To former IPCC chair Watson, it is crucial that these criticisms not go unanswered. "The IPCC needs to have an answer for this," he says. "They need to be prepared." But in Santer's view, climate science is rapidly approaching the point where it is immune to these kinds of critiques: "Up until now, the criticism has been that climate science is like a house of cards, and if you pull out one or two sets of data, it all collapses. That narrative has been refuted. The Fifth Assessment shows that warming has a physical and internal consistency – it's warming in the deep ocean, in the intermediate ocean and in the lower atmosphere. Sea level is rising. Arctic sea ice is retreating. The observational evidence for human-caused warming is overwhelming, compelling and irrefutable."
That may be true, says Oreskes, "but if there is one thing we have learned in recent years, it's that climate change is not just a scientific problem. It is also a political, social and cultural problem." According to Yale's Leiserowitz, it's also a problem that four in 10 people in the world have never heard of. "If you can reach them, you can convince them," says Leiserowitz. But it is going to take more than a few well-written press releases and a spiffy website: "Think about what a company like Coke does when they are launching a new product in the world," says Leiserowitz. "They spend a billion dollars doing market research, crafting ads, targeting their audience. They know that is what it takes to cut through the media clutter today. So far, the climate movement hasn't come close to thinking about how to communicate on that scale."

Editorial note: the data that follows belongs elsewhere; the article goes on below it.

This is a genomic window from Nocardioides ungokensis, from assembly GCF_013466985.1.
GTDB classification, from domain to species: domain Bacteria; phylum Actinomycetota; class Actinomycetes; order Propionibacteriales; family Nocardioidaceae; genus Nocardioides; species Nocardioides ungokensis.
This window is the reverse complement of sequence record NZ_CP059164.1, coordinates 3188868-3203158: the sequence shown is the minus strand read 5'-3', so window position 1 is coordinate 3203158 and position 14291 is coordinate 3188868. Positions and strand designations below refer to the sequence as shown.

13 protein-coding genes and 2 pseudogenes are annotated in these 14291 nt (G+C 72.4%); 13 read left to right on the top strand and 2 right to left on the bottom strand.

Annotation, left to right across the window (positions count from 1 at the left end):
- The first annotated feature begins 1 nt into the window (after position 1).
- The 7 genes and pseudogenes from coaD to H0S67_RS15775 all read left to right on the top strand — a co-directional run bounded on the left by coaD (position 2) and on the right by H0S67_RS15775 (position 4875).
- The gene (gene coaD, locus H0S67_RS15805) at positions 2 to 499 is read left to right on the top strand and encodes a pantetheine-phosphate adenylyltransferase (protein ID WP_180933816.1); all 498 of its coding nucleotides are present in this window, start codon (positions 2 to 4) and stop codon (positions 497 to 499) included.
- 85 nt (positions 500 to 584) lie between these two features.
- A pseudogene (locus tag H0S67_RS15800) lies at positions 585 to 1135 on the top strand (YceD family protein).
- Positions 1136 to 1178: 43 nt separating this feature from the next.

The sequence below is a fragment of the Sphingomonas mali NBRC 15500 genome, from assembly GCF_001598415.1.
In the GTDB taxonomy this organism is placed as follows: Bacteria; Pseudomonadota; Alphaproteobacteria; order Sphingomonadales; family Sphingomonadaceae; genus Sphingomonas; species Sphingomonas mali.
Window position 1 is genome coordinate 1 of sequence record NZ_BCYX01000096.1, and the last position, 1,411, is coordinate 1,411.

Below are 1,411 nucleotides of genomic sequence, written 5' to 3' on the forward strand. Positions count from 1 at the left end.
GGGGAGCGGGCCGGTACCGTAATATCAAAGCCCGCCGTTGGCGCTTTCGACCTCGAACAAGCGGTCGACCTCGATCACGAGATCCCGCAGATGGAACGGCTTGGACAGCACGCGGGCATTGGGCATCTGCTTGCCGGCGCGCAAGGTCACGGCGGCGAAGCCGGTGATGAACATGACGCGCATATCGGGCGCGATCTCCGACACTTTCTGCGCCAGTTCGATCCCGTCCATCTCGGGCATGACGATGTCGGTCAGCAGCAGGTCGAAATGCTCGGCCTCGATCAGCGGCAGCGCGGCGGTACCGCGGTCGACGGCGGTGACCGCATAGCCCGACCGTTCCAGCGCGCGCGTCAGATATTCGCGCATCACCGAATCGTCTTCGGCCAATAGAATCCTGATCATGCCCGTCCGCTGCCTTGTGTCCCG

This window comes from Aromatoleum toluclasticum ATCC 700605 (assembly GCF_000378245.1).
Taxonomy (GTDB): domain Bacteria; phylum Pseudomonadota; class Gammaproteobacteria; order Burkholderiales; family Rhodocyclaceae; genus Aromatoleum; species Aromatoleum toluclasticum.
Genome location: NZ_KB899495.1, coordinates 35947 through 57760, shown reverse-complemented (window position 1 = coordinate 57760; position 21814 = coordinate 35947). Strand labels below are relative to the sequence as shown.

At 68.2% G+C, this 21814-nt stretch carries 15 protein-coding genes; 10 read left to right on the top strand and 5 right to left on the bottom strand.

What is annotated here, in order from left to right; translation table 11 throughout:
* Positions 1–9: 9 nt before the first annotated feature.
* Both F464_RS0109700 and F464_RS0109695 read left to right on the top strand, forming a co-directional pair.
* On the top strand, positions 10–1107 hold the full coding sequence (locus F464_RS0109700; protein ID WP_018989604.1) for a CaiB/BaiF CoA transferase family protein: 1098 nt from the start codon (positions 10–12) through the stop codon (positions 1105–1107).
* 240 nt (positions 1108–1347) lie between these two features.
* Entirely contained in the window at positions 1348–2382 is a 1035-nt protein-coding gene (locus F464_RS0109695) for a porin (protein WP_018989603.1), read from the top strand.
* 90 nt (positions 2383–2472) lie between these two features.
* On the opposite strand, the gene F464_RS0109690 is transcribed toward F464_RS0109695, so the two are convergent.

For better or worse, this Fifth Assessment may be the last grand climate-science report from the IPCC. "I think these reports have outgrown their usefulness," says David Keith, a Harvard professor who recently resigned as an author of the Fifth Assessment, echoing the view of other top scientists. "If it were gone, scientists might reorganize themselves in a more effective way."
In a more rational world, of course, we wouldn't need any more IPCC assessments. We would have listened to the scientists, built a global consensus and forged international agreements to reduce carbon pollution and head off the risk of climate catastrophe. But in the 25 years since the IPCC was formed, global carbon pollution is rising faster than ever. Future readers may view IPCC reports not as landmarks of scientific inquiry, but as suicide notes from a lost civilization.
This story is from the September 26th, 2013 issue of Rolling Stone.
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